Video game publisher Take-Two announced Monday it reached a deal to acquire "Farmville" creator Zynga for $12.7 billion, in a major mobile gaming push by the maker of "Grand Theft Auto."
The merger brings Take-Two, a leader in console and personal computing games, together with a company with strength in interactive games played on mobile devices, such as "Farmville," which first became a phenomenon in the 2010s on Facebook.
The deal comes as Take-Two plans more smart phone versions of its games, which also include Red Dead Redemption and NBA2K.
The transaction also is designed to promote Take-Two's growth outside of its core markets in the United States and Western Europe. Take-Two officials emphasized that Zynga has a presence in more than 175 countries.
Zynga's games are generally free to play and the company generates revenues through the sale of in-game virtual items and advertising.
"We are thrilled to announce our transformative transaction with Zynga, which significantly diversifies our business and establishes our leadership position in mobile, the fastest growing segment of the interactive entertainment industry," Take-Two Chief Executive Strauss Zelnick said in a statement.
Zelnick, in a conference call with analysts, highlighted Zynga's expertise in "free-to-play" games which could allow for greater growth in India, parts of Latin America and the Middle East.
"We basically have 80 percent of the world's geography that is greenfield opportunity for us," Zelnick said. "Large parts of that geography really is driven by free-to-play and that's where Zynga's expertise lies."
- 'Wise move' -
Zynga's CEO Frank Gibeau noted a growth opportunity in the deal, citing the combining of "Zynga's expertise in mobile and next-generation platforms with Take-Two's best-in-class capabilities and intellectual property."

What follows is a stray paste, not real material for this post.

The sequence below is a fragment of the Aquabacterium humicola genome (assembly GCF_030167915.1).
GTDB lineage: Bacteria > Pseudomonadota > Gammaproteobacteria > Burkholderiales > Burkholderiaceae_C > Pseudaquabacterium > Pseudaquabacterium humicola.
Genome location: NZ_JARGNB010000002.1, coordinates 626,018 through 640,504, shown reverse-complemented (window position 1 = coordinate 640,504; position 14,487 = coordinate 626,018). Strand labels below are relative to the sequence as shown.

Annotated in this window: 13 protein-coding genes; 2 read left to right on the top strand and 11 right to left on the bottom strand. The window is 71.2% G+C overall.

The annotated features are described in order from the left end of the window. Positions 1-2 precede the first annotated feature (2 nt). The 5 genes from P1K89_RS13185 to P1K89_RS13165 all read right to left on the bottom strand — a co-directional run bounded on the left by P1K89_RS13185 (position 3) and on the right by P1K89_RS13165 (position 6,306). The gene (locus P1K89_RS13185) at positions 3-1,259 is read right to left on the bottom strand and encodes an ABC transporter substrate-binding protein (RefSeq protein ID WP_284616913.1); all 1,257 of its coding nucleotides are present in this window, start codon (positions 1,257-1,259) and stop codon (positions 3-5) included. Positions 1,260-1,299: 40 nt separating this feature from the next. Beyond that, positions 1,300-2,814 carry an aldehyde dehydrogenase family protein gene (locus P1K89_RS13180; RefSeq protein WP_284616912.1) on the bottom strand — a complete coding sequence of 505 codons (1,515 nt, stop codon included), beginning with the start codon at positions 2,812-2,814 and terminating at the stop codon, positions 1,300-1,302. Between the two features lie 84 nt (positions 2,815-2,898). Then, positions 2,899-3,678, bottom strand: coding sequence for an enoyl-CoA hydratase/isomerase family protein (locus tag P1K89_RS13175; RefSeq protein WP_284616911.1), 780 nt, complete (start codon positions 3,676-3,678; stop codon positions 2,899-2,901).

The transaction prices Zynga at $9.86 per share, a 64 percent premium on Friday's stock price.
About one-third of the payment will be in cash and the rest in Take-Two shares.
Zelnick is set to lead the combined company, with Zynga's team led by Gibeau and Bernard Kim, president of publishing, overseeing the combined company's mobile gaming efforts.
New York-based Take-Two had revenues of $3.4 billion at the end of its last fiscal year and just shy of 5,100 employees. San Francisco-based Zynga had revenues of $2.0 billion and about 3,000 employees.
The deal includes a "go shop" provision that allows Zynga and its representatives to solicit and receive alternative bids for 45 days. The transaction is expected to close in the spring of 2022, the companies said.
Michael Pachter, a video gaming specialist at Wedbush Securities, views the proposed purchase as a "wise move" for Take-Two.
"The deal transforms Take-Two from 10 percent mobile to over 50 percent, and mobile is the fastest growing segment of video games," he said.